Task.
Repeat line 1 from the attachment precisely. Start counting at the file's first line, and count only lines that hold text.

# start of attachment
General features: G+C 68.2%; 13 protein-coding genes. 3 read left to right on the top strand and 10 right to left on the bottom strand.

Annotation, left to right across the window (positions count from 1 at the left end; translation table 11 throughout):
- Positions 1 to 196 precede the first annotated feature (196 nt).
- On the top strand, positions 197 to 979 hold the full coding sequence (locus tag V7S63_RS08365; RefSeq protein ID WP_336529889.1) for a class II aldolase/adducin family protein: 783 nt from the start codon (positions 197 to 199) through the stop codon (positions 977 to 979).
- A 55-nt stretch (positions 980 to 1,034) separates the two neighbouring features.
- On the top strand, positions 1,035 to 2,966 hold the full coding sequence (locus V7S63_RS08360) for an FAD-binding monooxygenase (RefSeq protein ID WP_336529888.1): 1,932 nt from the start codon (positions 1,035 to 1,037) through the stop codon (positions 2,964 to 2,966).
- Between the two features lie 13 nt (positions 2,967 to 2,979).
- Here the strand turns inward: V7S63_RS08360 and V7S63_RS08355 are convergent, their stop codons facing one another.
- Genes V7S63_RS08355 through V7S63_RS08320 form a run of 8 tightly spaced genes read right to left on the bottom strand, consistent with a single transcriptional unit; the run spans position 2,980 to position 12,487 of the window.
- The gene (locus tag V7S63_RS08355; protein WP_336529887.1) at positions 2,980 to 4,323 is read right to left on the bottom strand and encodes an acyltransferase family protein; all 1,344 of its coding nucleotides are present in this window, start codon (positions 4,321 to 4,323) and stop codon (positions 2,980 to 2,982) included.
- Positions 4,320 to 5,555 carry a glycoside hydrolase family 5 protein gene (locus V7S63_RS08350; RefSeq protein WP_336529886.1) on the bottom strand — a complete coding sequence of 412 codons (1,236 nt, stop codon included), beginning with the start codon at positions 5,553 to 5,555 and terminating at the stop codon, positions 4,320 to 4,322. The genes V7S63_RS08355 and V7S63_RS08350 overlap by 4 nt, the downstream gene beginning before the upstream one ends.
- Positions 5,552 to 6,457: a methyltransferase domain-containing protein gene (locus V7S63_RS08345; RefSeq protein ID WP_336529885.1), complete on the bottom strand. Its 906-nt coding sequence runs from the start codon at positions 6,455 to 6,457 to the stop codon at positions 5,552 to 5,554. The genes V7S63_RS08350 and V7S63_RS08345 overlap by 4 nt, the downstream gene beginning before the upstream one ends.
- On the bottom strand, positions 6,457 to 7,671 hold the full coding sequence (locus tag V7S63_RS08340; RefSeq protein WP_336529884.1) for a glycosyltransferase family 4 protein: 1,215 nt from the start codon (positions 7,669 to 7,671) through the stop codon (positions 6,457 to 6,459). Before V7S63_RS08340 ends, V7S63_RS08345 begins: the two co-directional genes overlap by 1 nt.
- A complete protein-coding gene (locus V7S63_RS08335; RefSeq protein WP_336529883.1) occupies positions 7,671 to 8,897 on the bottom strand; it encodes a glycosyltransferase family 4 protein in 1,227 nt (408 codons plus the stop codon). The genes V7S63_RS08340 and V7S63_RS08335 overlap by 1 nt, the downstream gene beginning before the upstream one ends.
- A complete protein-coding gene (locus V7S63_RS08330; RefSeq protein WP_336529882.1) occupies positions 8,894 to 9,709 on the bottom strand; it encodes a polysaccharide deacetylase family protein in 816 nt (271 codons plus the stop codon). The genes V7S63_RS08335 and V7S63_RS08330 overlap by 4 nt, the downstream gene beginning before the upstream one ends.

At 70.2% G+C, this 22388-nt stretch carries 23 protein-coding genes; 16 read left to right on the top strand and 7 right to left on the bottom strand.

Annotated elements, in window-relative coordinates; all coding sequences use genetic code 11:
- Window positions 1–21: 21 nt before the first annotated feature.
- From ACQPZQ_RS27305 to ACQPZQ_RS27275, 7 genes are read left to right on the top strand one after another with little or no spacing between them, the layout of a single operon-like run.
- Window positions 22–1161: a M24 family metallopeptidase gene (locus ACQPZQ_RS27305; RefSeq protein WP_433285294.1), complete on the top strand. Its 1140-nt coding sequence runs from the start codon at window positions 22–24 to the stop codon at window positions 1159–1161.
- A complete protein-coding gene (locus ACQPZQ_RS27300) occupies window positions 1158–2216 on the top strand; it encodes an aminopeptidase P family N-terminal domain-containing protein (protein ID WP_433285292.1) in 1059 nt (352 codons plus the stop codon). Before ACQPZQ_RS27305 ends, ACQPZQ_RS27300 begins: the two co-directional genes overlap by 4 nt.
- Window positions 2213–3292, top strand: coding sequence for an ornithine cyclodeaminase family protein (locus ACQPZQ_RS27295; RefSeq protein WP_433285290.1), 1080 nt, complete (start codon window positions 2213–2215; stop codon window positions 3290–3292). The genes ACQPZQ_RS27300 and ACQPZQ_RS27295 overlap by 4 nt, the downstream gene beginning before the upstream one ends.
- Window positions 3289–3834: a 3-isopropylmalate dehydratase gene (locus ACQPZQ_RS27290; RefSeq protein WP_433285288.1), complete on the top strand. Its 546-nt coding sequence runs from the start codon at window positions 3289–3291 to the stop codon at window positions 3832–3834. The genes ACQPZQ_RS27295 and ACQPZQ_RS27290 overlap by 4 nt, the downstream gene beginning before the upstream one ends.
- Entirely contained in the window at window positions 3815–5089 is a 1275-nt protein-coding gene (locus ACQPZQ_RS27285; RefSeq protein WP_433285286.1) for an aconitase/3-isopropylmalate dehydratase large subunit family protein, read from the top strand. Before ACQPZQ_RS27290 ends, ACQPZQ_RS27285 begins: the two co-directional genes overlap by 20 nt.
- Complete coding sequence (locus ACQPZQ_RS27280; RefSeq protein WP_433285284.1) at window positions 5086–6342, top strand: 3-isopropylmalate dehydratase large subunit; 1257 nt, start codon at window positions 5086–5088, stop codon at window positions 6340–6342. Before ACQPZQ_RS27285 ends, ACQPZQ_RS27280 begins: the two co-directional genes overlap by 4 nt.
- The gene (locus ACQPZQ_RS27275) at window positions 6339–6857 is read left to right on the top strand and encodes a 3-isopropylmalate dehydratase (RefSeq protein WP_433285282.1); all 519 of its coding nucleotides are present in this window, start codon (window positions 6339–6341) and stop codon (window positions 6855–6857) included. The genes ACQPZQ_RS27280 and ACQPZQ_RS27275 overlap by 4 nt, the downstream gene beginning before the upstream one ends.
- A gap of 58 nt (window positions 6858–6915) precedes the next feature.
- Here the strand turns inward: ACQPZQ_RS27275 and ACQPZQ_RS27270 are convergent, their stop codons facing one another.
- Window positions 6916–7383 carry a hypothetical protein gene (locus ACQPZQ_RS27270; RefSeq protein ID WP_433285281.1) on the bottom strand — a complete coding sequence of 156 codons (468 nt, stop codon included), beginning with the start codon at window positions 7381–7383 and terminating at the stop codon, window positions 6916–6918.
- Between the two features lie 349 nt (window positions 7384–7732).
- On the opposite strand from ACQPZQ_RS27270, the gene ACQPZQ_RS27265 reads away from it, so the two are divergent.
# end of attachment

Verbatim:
General features: G+C 68.2%; 13 protein-coding genes. 3 read left to right on the top strand and 10 right to left on the bottom strand.